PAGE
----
|Source Repository:||Gentoo Portage Tree|
Summary: A fast, lightweight imageviewer using imlib2
What is feh?
feh is an X11 image viewer aimed mostly at console users. Unlike most other viewers, it does not have a fancy GUI, but simply displays images. It is controlled via commandline arguments and configurable key/mouse actions.Feh homepage
- Add support for the Client-Side URL transfer library.
- Enable extra debug codepaths, like asserts and extra output. If you want to get meaningful backtraces, see http://www.gentoo.org/proj/en/qa/backtraces.xml.
- Add support for reading EXIF headers from JPEG and TIFF images.
- Add support for the xinerama X11 extension, which is mandator if you work in a multiple monitor setup.
After adding your USE flags (or not) to /etc/portage/package.use/feh, you can emerge feh:
# emerge feh
Set desktop background
feh has several options for setting your desktop background:
- --bg-center: Center the image file on the background. If the image file is smaller in resolution than the screen resolution, it will have black borders around it.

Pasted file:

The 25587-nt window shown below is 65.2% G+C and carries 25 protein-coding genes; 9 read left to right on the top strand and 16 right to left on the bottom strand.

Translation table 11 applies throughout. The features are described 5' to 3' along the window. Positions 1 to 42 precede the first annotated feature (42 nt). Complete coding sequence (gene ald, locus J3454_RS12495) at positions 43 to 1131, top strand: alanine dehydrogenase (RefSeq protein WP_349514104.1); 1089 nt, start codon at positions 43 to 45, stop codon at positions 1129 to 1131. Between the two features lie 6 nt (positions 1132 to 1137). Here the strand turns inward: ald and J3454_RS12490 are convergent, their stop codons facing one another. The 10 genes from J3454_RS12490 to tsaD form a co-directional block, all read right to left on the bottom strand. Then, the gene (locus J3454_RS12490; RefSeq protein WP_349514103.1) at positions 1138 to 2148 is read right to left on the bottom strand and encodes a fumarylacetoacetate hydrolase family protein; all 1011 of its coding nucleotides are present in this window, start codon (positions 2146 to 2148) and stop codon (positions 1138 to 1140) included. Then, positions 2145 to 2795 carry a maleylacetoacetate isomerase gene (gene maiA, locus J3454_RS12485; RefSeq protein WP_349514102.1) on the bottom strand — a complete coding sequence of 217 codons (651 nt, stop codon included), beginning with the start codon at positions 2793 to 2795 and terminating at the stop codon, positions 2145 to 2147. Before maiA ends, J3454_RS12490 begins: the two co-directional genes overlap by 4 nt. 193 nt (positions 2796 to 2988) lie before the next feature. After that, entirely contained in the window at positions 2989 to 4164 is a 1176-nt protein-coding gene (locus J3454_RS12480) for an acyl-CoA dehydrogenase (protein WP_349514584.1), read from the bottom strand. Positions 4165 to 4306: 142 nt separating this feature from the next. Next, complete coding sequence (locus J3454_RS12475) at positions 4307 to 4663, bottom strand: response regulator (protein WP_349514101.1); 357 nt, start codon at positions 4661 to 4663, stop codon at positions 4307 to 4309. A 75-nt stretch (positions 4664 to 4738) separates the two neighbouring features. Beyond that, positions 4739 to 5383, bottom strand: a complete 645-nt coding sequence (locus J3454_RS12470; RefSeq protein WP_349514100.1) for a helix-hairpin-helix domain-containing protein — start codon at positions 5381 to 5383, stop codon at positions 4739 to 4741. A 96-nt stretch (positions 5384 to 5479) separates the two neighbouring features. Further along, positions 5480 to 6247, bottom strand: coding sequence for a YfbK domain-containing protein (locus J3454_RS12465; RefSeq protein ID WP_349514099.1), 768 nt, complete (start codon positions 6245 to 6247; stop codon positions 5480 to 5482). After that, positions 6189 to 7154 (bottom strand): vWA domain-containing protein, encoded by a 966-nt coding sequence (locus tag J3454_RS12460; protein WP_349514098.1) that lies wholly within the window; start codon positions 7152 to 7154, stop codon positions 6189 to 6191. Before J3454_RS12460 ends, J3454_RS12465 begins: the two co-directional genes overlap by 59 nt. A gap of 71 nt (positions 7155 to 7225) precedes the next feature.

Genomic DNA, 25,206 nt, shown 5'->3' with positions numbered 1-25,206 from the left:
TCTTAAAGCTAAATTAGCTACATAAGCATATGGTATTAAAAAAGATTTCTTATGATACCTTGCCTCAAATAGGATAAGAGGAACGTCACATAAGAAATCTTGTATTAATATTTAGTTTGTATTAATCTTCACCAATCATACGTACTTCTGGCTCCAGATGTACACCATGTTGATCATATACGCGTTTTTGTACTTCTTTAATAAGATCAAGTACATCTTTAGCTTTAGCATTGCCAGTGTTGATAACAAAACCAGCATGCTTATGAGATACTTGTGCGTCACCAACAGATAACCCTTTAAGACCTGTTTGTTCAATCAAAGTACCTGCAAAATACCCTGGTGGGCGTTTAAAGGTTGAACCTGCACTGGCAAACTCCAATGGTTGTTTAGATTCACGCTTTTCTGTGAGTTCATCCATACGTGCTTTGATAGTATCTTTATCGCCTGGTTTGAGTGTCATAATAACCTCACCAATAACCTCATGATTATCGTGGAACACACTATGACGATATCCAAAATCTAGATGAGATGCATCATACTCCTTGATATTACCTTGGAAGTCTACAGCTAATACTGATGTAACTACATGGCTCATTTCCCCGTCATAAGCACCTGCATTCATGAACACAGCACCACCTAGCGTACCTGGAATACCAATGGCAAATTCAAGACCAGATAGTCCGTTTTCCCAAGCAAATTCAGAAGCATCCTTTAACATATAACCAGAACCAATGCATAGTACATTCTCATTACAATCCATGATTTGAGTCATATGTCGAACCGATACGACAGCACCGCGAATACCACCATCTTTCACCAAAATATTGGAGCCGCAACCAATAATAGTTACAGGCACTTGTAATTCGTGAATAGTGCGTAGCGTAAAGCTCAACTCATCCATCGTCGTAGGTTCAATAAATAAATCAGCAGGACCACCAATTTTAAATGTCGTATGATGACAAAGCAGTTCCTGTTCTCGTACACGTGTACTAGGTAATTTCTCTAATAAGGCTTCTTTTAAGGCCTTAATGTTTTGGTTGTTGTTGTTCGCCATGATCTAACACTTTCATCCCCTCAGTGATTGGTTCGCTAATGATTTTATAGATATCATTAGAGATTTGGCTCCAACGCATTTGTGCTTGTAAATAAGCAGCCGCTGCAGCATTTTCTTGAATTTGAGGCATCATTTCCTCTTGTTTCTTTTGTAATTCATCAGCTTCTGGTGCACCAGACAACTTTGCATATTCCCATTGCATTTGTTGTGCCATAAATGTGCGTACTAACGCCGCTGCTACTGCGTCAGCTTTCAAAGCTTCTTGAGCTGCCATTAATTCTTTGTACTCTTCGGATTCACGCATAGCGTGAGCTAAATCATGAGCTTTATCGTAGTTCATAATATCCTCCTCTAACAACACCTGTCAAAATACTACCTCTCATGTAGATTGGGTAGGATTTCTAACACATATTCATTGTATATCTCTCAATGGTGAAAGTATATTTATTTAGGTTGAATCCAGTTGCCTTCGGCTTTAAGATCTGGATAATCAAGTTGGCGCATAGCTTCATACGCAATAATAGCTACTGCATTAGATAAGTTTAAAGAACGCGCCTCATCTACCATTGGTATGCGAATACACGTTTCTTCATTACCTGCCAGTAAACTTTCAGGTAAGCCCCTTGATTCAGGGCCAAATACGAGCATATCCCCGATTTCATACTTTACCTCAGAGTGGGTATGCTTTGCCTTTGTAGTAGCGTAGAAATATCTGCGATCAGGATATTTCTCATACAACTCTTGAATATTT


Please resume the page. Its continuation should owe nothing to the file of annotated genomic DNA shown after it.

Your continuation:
- --bg-scale: Fit the image to the background without repeating it, cutting parts of the image off, or using black borders. Because of these changes, the aspect ratio is not preserved.
- --bg-fill: Similar to --bg-scale except that it tries to fill the image to the screen while maintaining its aspect ratio. This may result in parts of the image being cut off.
- --bg-max: Similar to --bg-fill, except that scales the image to the maximum size that fits the screen. This leads to black borders on one side.
- --bg-tile: Tile the image across the screen.
Here is an example:
# feh --bg-scale ~/path/to/picture.jpg
Source fehbg to set your wallpaper in Openbox
After you have run feh one time, the directory of the image file is stored in ~/.fehbg. This file can be sourced in your .config/openbox/autostart to load the picture instead of typing out feh --bg-scale /picture/location.jpg:
Change wallpaper automatically
With the help of a simple bash script, feh can be configured to automatically change the desktop background. To accomplish this task, we have to create the bash script. Open up your favorite editor and create a script that looks something like the following, where
sleep 1m can be configured to any time interval that you want. Name the script whatever you want. Something like
WallpaperShuffle will work just fine:
~/Pictures/Wallpapers/can be replaced by any directory that you have a hoard of image files in.